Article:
Rather than “foisting” a plan on provinces to reduce emissions, the newest federal Conservative leadership candidate, Erin O’Toole, says he would consider having Ottawa lose revenue in an effort to curb greenhouse gas emissions.
“I think you can use the tax system, potentially, in reverse,” the Toronto-area MP said in an interview on The West Block with Tom Clark.
“Perhaps there’s a way where the government can incent, and the government can forego some revenue. I’m looking at a lot of these potential solutions.”
Until Prime Minister Justin Trudeau’s Liberals vaulted to power in last year, O’Toole sat in Stephen Harper’s cabinet. For years, environmentalists and political observers waited to hear how the Harper Conservatives would tackle greenhouse emissions, particularly in the oil and gas sector.
Despite holding power for a decade, with four years in a majority situation, Harper never produced regulations for that sector, though his government did set some for the automotive and coal-fired electricity sectors.
“That was an area we should have moved faster on, absolutely,” O’Toole said. “But there are ways you can actually work on getting emissions down without imposing a tax.”
Earlier this month, Trudeau announced part of his climate change policy includes setting a “floor price” on carbon of $10 per tonne in 2018, rising to $50 per tonne in 2022. If the provinces and territories don’t co-operate by 2018, Ottawa will impose a pricing plan and return the revenue.
While campaigning in 2015, Trudeau spoke at length about working with provinces, a pledge some premiers say he has demonstrably abandoned – and the top reason O’Toole said he can’t support the Liberal emissions-reduction plan.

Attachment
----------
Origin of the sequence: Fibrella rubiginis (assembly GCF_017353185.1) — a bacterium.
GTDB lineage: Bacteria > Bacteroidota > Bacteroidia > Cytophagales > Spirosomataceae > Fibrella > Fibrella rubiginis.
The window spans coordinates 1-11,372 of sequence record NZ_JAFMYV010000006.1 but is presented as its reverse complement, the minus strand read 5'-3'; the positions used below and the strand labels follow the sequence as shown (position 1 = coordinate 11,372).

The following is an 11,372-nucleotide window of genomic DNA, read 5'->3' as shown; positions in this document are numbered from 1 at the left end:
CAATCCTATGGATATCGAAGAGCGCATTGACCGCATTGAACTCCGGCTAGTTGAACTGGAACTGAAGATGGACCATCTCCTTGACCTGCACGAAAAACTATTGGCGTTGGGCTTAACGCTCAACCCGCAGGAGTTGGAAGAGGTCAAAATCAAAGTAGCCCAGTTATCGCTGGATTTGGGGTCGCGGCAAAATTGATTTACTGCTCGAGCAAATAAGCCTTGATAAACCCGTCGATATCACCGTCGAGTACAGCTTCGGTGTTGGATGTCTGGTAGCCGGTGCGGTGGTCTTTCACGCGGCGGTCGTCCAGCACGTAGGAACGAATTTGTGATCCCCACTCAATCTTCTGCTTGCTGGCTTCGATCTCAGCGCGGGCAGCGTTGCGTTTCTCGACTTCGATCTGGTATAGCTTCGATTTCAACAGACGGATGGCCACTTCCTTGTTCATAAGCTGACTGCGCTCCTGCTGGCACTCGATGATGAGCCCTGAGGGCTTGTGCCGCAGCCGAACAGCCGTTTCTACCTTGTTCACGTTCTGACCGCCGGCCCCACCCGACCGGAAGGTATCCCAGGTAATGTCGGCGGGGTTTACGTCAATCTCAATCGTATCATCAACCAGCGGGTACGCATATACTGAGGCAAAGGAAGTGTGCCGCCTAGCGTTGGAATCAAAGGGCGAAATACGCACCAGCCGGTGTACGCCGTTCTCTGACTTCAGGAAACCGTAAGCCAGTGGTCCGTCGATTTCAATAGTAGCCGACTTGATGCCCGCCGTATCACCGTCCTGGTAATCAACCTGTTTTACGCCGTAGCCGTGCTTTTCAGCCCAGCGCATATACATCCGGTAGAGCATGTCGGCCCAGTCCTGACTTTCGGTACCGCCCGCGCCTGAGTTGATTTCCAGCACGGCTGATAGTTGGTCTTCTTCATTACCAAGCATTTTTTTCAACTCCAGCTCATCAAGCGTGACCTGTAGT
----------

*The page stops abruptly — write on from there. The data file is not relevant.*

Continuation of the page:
But another reason, he said, is that he represents an auto-assembly area in Ontario where plants will have to compete with American rivals who don’t have a similar a carbon pricing system.
“People did vote for change, but they didn’t vote for … deficits, they didn’t vote for new taxes,” O’Toole said.
The Ontario MP is the latest Conservative to throw his hat into an already crowded leadership race.
O’Toole served as veterans affairs minister in the previous Conservative government, is a lawyer and former officer in the Royal Canadian Air Force, and was elected to represent Durham, Ont. in a 2012 by-election.
Acknowledging the political and policy milestones Harper achieved, O’Toole suggested the Conservative party will benefit from a different kind of leader.
“There’s a different leader for a different time,” he said when asked what differentiates him from Harper.
“I’m describing this as the next chapter of the Conservative party.”
During his campaign launch last week, O’Toole announced endorsements from 10 Conservative MPs: Cathy McLeod, Todd Doherty, Blake Richards, Michael Cooper, Kevin Waugh, Robert Sopuck, Jamie Schmale, John Brassard and Colin Carrie.
With files from The Canadian Press